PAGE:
Bad Cops

It’s getting really obvious these days, a few bad cops can ruin a day. And proper screening is a chore. Not that it could solve everything. There’s some basic psychological problem, whether it’s soldiers or cops, you have to know someone to know if you can trust them, and how well can you know a cadet you’ve just met? Any con man, any intelligent sociopath on a power trip, can pretend to be a good citizen.

The problem is constant scrutiny. That can make people paranoid. And cops or soldiers would tend to feel like they’re under constant scrutiny. Because they should be. How many people are cut out for that kind of job? A teacher at some police academy would be cut out to be a judge. Talk about responsibility. It’s like citizenship to the third power. If there’s a proper place for a citadel of justice, it’s Internal Affairs.

Power without judiciousness is ridiculous at best. So I should treat it seriously. It’s like the Miranda rights, something to be redundantly pompous about just to make sure I get it across. You have the right to remain silent blah blah blah. And if it helps in court, swear on the Bible. But it says in the Bible that Jesus said not to do that. There’s a symbolic conundrum. Trust is a privilege that may never be entirely earned, and may God have mercy. Power is a serious thing we can’t seem to do without. Whether it comes from gasoline or the threat of deadly force. It says something that there’s one bureau of alcohol, tobacco and firearms. Those are three things to take seriously. Strong medicine.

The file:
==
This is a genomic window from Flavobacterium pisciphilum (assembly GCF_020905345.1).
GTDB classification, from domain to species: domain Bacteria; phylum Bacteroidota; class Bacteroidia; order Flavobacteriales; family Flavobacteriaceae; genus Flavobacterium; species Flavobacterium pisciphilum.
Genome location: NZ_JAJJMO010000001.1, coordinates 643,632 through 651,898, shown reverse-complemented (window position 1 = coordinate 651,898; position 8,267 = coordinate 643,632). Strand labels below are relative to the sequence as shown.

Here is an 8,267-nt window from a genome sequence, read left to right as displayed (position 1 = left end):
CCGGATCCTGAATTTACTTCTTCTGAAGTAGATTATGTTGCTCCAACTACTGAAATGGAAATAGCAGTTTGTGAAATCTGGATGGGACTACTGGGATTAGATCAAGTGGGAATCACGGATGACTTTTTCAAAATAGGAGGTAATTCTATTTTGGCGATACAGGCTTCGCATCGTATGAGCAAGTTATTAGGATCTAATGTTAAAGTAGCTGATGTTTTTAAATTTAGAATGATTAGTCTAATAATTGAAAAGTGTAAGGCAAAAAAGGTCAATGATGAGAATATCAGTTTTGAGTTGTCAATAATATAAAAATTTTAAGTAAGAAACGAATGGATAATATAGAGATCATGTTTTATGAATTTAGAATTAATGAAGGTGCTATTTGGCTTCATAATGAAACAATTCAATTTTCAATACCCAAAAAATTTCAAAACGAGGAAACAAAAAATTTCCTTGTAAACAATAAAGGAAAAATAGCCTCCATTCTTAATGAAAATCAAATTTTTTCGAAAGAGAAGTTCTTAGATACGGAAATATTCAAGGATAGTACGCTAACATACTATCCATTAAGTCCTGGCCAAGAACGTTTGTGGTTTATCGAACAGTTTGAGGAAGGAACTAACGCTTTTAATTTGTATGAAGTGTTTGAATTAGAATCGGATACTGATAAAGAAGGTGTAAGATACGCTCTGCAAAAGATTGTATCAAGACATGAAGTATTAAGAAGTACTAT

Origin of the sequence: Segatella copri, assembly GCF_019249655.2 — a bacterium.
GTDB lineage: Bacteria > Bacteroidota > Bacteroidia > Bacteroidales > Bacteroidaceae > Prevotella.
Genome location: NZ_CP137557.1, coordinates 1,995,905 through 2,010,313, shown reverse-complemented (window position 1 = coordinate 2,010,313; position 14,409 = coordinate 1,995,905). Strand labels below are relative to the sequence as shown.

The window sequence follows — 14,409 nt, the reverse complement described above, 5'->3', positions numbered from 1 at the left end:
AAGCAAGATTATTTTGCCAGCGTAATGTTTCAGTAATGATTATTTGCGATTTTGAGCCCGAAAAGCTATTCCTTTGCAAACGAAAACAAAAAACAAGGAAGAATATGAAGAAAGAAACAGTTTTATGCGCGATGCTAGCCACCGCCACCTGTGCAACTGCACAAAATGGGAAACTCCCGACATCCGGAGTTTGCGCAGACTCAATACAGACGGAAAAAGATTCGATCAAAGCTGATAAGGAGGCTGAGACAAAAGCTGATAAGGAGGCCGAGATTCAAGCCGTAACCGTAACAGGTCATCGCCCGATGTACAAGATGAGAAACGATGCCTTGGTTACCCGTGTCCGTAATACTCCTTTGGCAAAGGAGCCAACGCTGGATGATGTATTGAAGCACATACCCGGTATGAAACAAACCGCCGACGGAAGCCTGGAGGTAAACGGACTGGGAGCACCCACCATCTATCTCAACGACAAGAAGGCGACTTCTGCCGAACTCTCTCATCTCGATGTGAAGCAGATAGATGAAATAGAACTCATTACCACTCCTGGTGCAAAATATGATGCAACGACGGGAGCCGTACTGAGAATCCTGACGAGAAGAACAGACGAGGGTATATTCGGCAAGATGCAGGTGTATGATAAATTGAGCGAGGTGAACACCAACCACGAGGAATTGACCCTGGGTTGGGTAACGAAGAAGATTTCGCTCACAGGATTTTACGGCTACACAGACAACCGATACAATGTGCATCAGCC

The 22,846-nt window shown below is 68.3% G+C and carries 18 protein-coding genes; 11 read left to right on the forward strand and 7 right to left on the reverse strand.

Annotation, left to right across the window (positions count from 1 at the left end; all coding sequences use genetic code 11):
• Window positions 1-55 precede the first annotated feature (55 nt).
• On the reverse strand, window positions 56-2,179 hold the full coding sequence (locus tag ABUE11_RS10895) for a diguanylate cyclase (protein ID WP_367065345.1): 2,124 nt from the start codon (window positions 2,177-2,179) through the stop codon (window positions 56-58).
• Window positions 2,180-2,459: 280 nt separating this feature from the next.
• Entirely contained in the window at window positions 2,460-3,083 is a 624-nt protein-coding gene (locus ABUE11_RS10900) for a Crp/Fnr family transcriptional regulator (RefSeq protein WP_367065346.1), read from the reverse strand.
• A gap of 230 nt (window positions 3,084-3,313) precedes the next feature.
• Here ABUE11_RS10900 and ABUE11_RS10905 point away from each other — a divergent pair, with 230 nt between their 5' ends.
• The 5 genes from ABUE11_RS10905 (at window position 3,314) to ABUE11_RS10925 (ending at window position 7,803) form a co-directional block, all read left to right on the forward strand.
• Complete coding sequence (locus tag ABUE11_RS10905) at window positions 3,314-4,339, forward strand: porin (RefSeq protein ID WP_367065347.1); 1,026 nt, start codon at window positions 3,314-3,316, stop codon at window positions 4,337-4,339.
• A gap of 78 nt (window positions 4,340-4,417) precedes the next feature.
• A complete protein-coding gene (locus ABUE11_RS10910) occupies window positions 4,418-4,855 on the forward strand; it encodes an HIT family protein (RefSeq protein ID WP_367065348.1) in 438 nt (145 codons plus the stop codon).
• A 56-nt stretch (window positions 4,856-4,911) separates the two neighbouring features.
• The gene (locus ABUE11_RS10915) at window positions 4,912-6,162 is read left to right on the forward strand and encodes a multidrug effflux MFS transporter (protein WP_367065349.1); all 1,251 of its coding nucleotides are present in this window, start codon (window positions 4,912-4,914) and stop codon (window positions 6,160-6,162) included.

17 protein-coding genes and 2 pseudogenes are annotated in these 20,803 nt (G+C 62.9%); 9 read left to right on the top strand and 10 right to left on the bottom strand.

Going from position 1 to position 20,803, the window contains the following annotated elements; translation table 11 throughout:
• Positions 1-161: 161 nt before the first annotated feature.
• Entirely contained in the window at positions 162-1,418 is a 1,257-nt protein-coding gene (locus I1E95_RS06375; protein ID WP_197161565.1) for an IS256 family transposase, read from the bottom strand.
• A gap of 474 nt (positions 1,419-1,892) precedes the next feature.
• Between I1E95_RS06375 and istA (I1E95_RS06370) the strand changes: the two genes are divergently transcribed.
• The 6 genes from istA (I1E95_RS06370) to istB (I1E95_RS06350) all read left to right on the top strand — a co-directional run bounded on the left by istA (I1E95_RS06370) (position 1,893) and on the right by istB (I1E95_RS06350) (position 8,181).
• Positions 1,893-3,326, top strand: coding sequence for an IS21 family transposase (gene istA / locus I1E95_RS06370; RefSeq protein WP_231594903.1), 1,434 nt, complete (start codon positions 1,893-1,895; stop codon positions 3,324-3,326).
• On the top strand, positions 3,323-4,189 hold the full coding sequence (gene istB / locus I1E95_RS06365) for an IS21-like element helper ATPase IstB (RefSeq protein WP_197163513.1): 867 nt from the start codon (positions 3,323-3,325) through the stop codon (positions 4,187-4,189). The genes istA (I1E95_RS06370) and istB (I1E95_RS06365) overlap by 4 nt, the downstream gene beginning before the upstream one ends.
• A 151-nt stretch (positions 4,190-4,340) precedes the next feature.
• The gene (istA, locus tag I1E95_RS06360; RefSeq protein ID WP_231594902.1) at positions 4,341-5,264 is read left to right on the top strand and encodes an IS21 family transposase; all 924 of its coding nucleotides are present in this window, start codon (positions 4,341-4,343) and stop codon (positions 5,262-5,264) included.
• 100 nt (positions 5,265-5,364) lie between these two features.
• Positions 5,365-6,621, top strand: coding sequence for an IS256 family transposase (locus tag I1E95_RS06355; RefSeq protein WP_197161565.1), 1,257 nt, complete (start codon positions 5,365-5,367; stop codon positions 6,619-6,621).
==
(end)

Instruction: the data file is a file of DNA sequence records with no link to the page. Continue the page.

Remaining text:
5 thoughts on “Bad Cops”

  1. I think a step in the right direction is body cams that are required to be on at all times when interfacing with the public…on a call. That way all police would have evidence that they didn’t abuse people without proper cause. Some of those recently have been reported to have had body cams but had turned them off. Now what is the deal with that?

    There is also a systemic problem with training and community/police connection. I am perhaps now considered “old fashioned” but i still think there is nothing that is better than people from within the community, with a vested interest in the well being of said community, serving as police. Too many times, these abuse cases have been where the police person was from two towns over and didn’t have any association, beyond the job, with the community. I think that is dangerous.

    1. They need to make the body cams where you can not turn them off or the volume off. I worked under cameras my whole life…..you get use to it and you forget its there when you know you have nothing to hide.

  2. I think its pure CRAZINESS when people talk about defunding the police. WE NEED THE POLICE. Our society is not a calm peaceful one. We still have rapes…robberies…assaults….murders…. mass shootings.
    I think we just need to make becoming a cop a more lengthy process with more test to pass….maybe require a degree or two. We double possibly triple their income because we are going to expect perfect human beings for these jobs. Training in counseling….a perfect marksman who can swiftly shoot to unarm not kill if necessary. MUST be in the best physical shape possible…..Someone who can win their neighborhoods over with their charm and compassion. Someone who could remember as many names as possible. Someone who knows the law inside and out. And on and on and on…